In the final minute of a one-goal game, P.K. Subban pushed the Montreal goal cage off its moorings. There’s no question of that.

The Bruins, their netminder pulled for an extra attacker, were pressuring deep in the Canadiens’ zone. With the net dislodged, the whistle blew, giving the Habs a chance to regroup. So why wasn’t that a penalty?

The NHL rulebook is very clear on this particular situation. Here’s Rule 63.2:

A minor penalty shall be imposed on any player who delays the game by deliberately displacing a goal post from its normal position.

The Referee shall stop play immediately when the offending team gains possession of the puck. In the event that a goalpost is deliberately displaced by a defending player, prior to the puck crossing the goal line between the normal position of the goalposts, the Referee shall assess a minor penalty for delaying the game if the attacking player has not yet taken the shot or in the act of taking the shot at the open net.

And Rule 63.5:

If by reason of insufficient time in the regular playing time or by reason of penalties already imposed, the minor penalty assessed to a player for deliberately displacing his own goal post cannot be served in its entirety within the regular playing time of the game or at any time in overtime, a penalty shot shall be awarded against the offending team.

Push the net off the pegs during the first 58 minutes and it’s a minor penalty. Push the goal off in the final 120 seconds, and it’s a penalty shot.

So the sentence – a penalty shot – is clear. But what about the determination on whether it’s a penalty? It all comes down to the referee’s judgment of intent.

If the player intentionally displaced the net, it’s a penalty shot. If it was accidental, there’s no call on the play. On this play, I think it’s hard to make a case for a deliberate push. More than anything, it looked like a moment of indeciseveness on his path to the puck that put Subban in a position to have to dodge the goalpost. He realized he was out of room and tried to brace himself for the impact, knocking the net off its moorings.

Here’s Kerry Fraser’s take, via his ‘C’mon Ref’ column over at TSN:

Subban recognized he had little time to get to the puck and make a play in advance of the Bruins attack and in the essence of time cut as closely to the goal post as possible. Just prior to contact with the post Subban elevated his shoulder and changed his posture in what appears to be a minimal effort to avoid the post. Given the hard cut that he was making contact with the post became accidental and not deliberate. I don’t even believe this was an “accidentally on purpose” moment for PK Subban as his intent was to get to the puck as quickly as he could to make a play.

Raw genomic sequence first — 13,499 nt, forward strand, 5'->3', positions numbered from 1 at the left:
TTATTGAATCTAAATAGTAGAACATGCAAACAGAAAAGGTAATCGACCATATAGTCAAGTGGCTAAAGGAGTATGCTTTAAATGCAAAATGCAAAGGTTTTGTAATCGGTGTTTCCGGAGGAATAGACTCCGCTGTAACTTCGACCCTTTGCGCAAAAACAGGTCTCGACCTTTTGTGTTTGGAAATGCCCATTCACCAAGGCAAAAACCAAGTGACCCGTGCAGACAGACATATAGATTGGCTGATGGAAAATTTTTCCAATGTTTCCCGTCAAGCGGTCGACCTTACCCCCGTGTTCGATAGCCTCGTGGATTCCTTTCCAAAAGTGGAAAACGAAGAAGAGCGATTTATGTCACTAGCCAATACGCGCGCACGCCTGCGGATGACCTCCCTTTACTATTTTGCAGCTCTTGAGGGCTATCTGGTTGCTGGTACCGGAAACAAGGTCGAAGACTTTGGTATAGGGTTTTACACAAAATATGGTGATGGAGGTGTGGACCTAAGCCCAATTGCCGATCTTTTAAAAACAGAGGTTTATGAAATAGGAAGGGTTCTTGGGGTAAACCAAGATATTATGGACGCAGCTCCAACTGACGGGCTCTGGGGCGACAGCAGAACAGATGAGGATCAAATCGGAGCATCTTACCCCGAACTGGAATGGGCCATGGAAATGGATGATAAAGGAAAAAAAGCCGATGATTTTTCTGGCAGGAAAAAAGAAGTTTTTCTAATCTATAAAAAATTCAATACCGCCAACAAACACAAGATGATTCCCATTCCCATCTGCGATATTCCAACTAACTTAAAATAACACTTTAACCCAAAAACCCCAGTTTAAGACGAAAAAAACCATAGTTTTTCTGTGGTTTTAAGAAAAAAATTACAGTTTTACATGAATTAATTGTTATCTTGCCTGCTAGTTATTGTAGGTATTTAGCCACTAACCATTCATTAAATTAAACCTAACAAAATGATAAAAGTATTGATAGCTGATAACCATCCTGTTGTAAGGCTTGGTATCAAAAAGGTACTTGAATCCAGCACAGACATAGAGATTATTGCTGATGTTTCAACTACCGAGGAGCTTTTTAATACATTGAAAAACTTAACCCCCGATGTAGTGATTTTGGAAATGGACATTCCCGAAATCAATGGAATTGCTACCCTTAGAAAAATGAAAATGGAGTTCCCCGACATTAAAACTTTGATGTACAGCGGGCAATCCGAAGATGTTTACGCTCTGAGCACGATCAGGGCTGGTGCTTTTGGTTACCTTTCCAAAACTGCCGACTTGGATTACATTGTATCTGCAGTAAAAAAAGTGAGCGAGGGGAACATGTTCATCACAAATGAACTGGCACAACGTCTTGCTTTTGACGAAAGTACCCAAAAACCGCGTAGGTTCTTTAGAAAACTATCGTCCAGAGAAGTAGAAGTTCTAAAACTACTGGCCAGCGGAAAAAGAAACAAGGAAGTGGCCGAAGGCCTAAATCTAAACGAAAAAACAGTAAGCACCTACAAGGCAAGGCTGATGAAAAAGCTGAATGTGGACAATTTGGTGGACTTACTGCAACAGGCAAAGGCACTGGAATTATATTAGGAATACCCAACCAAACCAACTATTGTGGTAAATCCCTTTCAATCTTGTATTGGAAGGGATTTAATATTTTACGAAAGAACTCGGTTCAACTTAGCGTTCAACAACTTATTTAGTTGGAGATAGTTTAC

For the referee to assess a penalty shot on this play there had to be absolutely no doubt in his mind that PK Subban’s intent was to deliberately displace the goal post. More than reasonable doubt was created.

To their credit, the Bruins weren’t contesting the call after the game:

“He’s playing the clock, and he’s trying to make something happen,” said Patrice Bergeon. “Maybe he felt that we were coming hard. You’ve got to leave it to the refs, and they didn’t make the call. It’s about bearing down and starting a lot earlier to make it a game.”

“After [Subban] rimmed the puck, Torey [Krug] got the puck and he found me. I had so much room in front of me, I could have walked in. You never know what can happen with eight to 10 seconds left,” David Krejci said to ESPN. “It was frustrating at the time, but I don’t know if that was a penalty or not.”

It was an uncharacteristically quiet performance by Tim Peel and Chris Rooney. The normally whistle-friendly duo – Rooney led all officials in regular season minor penalties – focused on game flow and let the players hash it out on the ice.  Of their combined 146 regular season games worked, only 10 saw fewer penalties than they called last night.

Of course, given Claude Julien’s and Michel Therrien’s recent comments on officiating, both teams may have also been on their best behavior so as not to draw the attention of the men in stripes.  Referees for the game were Tim Peel and Chris Rooney.

Game 4 is set for Thursday. We’ll see what the next game’s officiating crew has in store.

(For what it’s worth, my money’s on the veteran pair of O’Halloran and Sutherland to work Game 4.)


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